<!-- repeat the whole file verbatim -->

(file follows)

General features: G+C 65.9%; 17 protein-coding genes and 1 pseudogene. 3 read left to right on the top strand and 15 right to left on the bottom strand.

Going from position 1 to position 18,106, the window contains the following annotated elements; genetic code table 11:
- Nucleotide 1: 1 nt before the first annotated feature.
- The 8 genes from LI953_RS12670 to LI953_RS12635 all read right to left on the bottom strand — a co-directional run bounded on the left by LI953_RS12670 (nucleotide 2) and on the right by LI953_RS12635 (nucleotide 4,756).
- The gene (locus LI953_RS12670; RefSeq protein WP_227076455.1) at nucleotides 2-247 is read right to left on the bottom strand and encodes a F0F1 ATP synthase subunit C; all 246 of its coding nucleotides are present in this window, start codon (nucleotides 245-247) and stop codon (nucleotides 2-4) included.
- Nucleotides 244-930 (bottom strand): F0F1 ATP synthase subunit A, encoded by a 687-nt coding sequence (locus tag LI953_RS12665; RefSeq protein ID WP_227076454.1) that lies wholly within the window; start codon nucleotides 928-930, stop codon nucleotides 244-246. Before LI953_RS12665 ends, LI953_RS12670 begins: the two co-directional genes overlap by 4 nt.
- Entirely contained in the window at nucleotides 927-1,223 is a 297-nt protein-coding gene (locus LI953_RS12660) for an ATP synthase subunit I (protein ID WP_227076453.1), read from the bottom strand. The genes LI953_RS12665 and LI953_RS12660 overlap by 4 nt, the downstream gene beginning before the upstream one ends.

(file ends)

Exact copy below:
General features: G+C 65.9%; 17 protein-coding genes and 1 pseudogene. 3 read left to right on the top strand and 15 right to left on the bottom strand.

Going from position 1 to position 18,106, the window contains the following annotated elements; genetic code table 11:
- Nucleotide 1: 1 nt before the first annotated feature.
- The 8 genes from LI953_RS12670 to LI953_RS12635 all read right to left on the bottom strand — a co-directional run bounded on the left by LI953_RS12670 (nucleotide 2) and on the right by LI953_RS12635 (nucleotide 4,756).
- The gene (locus LI953_RS12670; RefSeq protein WP_227076455.1) at nucleotides 2-247 is read right to left on the bottom strand and encodes a F0F1 ATP synthase subunit C; all 246 of its coding nucleotides are present in this window, start codon (nucleotides 245-247) and stop codon (nucleotides 2-4) included.
- Nucleotides 244-930 (bottom strand): F0F1 ATP synthase subunit A, encoded by a 687-nt coding sequence (locus tag LI953_RS12665; RefSeq protein ID WP_227076454.1) that lies wholly within the window; start codon nucleotides 928-930, stop codon nucleotides 244-246. Before LI953_RS12665 ends, LI953_RS12670 begins: the two co-directional genes overlap by 4 nt.
- Entirely contained in the window at nucleotides 927-1,223 is a 297-nt protein-coding gene (locus LI953_RS12660) for an ATP synthase subunit I (protein ID WP_227076453.1), read from the bottom strand. The genes LI953_RS12665 and LI953_RS12660 overlap by 4 nt, the downstream gene beginning before the upstream one ends.